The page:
19 Jun


On Friday night, I had three students in class. They were all really motivated students who didn’t seem bored, but the class was relatively empty. I spent a lot of time pacing around the room, making sure I was available for questions. And when I walked from the front of the room toward the back, I could see my clear reflection in the window overlooking the courtyard. For most of my night class, it’s dark outside, which means that with the lights on in the classroom, what you see when you look at the windows is yourself in the classroom, looking at the windows.

Friday night was no exception. I saw myself looking back at myself in the window. The only difference was that at certain angles, the room seemed entirely empty. And I could imagine that I was looking at a ghost, pacing up and down the aisles in an barren classroom.

Chances are good that one month from now, on July 19th, I’ll spend my last day in SECAP ever. I’ll be a ghost, a memory — a part of my spirit left in this experience that will forever be a part of me.

There’s been a trade, you see. I’ve left a part of myself here; and I’ve gained a new facet of myself.

I’m looking forward to coming home. In fact, Eileen and I have been anticipating it with excitement, talking to each other about the comfort and familiarity that awaits us when we return and we get to sit on grass in our yard or pet the dog or drink tap water. But I don’t want thoughts of home to overshadow the next month I’ve got here.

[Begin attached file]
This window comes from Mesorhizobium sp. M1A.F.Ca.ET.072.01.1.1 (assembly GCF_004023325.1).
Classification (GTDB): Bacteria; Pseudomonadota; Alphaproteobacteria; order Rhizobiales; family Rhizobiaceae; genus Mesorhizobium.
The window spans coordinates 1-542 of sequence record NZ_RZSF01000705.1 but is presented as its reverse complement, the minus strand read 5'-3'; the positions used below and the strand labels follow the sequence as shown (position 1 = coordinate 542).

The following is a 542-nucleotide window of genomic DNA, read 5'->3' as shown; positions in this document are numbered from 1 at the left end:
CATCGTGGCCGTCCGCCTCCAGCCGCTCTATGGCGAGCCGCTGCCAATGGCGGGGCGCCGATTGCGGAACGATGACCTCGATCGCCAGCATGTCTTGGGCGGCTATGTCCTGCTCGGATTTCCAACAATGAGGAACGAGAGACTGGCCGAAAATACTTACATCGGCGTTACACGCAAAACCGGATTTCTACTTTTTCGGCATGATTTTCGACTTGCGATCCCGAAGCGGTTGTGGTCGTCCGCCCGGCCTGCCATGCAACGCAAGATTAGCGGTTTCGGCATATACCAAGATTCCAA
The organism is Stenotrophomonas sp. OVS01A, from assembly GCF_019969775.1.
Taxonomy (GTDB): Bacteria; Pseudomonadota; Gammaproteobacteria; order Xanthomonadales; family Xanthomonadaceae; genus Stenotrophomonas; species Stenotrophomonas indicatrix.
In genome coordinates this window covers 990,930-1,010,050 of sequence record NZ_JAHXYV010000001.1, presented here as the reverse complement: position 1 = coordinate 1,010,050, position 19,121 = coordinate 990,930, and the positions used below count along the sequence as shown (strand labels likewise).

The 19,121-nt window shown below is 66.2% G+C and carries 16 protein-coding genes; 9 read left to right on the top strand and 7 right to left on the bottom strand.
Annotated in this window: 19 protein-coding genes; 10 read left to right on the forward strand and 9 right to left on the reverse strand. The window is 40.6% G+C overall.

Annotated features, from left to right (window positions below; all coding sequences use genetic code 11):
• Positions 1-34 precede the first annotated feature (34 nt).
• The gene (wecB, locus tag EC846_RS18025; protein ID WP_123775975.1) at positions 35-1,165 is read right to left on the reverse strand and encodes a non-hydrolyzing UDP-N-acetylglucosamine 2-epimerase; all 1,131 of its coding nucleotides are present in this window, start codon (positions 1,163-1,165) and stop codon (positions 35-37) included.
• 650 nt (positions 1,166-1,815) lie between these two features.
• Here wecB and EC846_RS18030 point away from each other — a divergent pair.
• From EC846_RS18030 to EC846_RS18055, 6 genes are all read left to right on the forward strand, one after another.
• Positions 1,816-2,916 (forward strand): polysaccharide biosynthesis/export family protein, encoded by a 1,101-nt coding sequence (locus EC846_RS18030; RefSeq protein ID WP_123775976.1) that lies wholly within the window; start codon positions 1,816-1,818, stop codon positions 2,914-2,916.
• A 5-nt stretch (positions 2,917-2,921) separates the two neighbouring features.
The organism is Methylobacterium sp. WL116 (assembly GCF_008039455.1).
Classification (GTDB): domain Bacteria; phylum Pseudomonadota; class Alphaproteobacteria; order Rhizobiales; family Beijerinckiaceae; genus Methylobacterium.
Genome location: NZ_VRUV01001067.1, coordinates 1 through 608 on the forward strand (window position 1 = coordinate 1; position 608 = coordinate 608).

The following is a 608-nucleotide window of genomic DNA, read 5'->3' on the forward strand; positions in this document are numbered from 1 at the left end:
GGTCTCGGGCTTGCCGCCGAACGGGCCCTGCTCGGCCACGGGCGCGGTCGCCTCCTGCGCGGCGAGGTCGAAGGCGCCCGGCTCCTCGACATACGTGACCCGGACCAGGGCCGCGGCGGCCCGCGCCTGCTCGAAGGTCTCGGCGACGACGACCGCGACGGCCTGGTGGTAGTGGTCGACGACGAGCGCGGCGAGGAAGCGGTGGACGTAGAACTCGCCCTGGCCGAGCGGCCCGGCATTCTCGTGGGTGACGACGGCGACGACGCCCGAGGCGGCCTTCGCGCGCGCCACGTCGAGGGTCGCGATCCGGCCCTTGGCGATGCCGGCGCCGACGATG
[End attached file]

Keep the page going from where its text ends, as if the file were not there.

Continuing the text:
It helps me to think of the end well before the end, to imagine the goodbyes and what I’ll miss and where I’ve traded parts of my spirit with new parts. I don’t plan on spending the next month writing nostalgic, pseudo-poetic journal entries to post on my blog. It’s just that if I can see the ghosts now, I’ll maybe live here for the next month instead of back in Wisconsin.

I’m anticipating going around town and taking pictures of all the stuff I don’t normally take pictures of. I’ll have to get pictures of the people I see on a regular basis, like the SECAP guards, the copy lady, the grumpy corner store woman, the internet guy who lets me print off worksheets and doesn’t charge me for computer time, and of course, my students. If someone is reluctant to allow the picture I’ll explain that today is the “ultima dia de mi vida.” If they look shocked, I’ll explain that it’s the last day of my life in Ecuador. And if they press me, I’ll admit that it’s not quite the last day, but that it’s coming up.

I’ll do my best to live here for the next 30 days.

On Friday, in my near-empty classroom, as I walked toward the window, my reflection grew stronger and more defined each time I passed under the overhead florescent lights. When I got closer to the window, further from the overhead lights, my reflection began to fade a little. And when I got right up to the window so that my nose was practically touching it, my face disappeared altogether. All I could see was the mountainside of Pichincha, peppered with lights. That’s got to be a metaphor for something.